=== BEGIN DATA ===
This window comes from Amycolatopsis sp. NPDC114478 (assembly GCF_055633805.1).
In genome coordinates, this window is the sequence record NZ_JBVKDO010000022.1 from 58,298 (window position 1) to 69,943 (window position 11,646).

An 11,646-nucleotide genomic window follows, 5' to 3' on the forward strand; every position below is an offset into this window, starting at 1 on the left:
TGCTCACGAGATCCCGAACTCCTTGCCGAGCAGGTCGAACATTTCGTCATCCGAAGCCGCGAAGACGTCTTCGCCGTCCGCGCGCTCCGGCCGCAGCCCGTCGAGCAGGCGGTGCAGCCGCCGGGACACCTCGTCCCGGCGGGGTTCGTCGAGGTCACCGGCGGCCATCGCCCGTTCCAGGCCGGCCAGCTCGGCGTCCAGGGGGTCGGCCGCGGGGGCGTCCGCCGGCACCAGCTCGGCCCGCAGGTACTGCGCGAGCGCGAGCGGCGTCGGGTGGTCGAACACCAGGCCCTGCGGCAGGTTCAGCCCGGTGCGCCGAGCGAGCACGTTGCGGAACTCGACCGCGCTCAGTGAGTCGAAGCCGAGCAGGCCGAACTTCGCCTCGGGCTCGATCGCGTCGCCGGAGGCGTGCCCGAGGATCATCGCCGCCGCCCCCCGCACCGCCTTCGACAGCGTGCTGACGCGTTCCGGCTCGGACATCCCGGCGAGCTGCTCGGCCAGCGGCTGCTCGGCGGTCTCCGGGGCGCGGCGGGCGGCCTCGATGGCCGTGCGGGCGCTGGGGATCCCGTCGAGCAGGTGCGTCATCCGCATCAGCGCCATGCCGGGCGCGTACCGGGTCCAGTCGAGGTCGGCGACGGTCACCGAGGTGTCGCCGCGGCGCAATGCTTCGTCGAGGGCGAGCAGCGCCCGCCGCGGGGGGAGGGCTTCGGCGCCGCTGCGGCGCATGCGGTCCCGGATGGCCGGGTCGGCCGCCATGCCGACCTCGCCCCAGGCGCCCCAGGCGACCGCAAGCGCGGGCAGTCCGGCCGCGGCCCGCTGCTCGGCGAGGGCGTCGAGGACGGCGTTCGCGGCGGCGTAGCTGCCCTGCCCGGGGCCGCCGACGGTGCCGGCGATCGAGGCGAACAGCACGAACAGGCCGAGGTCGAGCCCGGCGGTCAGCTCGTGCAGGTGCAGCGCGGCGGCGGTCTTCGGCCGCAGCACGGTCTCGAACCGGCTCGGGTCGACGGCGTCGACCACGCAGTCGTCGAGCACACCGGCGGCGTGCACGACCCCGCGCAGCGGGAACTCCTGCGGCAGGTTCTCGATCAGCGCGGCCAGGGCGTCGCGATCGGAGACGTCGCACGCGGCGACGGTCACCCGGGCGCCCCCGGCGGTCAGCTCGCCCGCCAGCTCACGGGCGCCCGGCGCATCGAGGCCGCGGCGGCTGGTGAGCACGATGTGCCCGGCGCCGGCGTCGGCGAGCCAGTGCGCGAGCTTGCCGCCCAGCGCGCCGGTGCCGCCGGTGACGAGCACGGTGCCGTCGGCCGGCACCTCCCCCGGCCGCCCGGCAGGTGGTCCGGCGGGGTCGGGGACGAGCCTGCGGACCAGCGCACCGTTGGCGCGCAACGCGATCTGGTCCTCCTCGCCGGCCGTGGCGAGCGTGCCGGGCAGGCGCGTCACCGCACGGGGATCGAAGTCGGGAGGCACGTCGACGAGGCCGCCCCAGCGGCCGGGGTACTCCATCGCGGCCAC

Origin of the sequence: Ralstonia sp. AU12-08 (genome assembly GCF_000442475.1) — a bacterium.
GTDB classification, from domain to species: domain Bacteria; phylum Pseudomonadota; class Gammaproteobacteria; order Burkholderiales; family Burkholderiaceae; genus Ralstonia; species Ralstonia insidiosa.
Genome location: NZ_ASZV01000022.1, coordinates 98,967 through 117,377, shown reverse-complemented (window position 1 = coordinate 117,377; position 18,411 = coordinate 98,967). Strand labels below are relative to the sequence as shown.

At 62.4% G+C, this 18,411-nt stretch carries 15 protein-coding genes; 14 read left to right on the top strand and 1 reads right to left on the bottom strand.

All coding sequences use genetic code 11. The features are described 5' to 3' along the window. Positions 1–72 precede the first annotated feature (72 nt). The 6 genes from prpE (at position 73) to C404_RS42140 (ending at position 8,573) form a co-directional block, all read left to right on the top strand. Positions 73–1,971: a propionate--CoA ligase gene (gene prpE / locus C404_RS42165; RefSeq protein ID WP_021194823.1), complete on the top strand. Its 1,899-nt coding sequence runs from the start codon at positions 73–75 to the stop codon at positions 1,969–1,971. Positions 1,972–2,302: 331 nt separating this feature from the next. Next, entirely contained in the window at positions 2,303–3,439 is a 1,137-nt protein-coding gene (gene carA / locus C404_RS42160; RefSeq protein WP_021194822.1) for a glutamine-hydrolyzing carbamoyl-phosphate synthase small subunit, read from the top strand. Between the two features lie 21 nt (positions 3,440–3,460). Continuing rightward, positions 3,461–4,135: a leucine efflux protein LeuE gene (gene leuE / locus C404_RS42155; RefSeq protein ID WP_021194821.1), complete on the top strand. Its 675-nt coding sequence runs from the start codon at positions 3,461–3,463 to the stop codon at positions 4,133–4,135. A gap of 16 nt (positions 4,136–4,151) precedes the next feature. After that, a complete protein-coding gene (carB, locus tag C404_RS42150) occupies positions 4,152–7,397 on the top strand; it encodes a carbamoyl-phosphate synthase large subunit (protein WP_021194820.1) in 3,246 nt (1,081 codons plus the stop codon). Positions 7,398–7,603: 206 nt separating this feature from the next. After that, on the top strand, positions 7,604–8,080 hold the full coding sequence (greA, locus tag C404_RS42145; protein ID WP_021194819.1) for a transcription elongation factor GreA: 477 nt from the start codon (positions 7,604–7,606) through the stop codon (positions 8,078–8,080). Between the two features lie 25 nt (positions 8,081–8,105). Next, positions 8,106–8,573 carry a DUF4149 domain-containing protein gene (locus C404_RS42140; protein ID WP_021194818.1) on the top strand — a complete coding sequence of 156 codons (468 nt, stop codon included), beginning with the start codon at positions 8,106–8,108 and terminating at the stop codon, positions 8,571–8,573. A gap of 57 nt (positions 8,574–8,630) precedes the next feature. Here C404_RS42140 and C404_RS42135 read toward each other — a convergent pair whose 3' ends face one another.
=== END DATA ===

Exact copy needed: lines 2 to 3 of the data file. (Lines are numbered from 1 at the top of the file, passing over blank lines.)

In genome coordinates, this window is the sequence record NZ_JBVKDO010000022.1 from 58,298 (window position 1) to 69,943 (window position 11,646).

An 11,646-nucleotide genomic window follows, 5' to 3' on the forward strand; every position below is an offset into this window, starting at 1 on the left: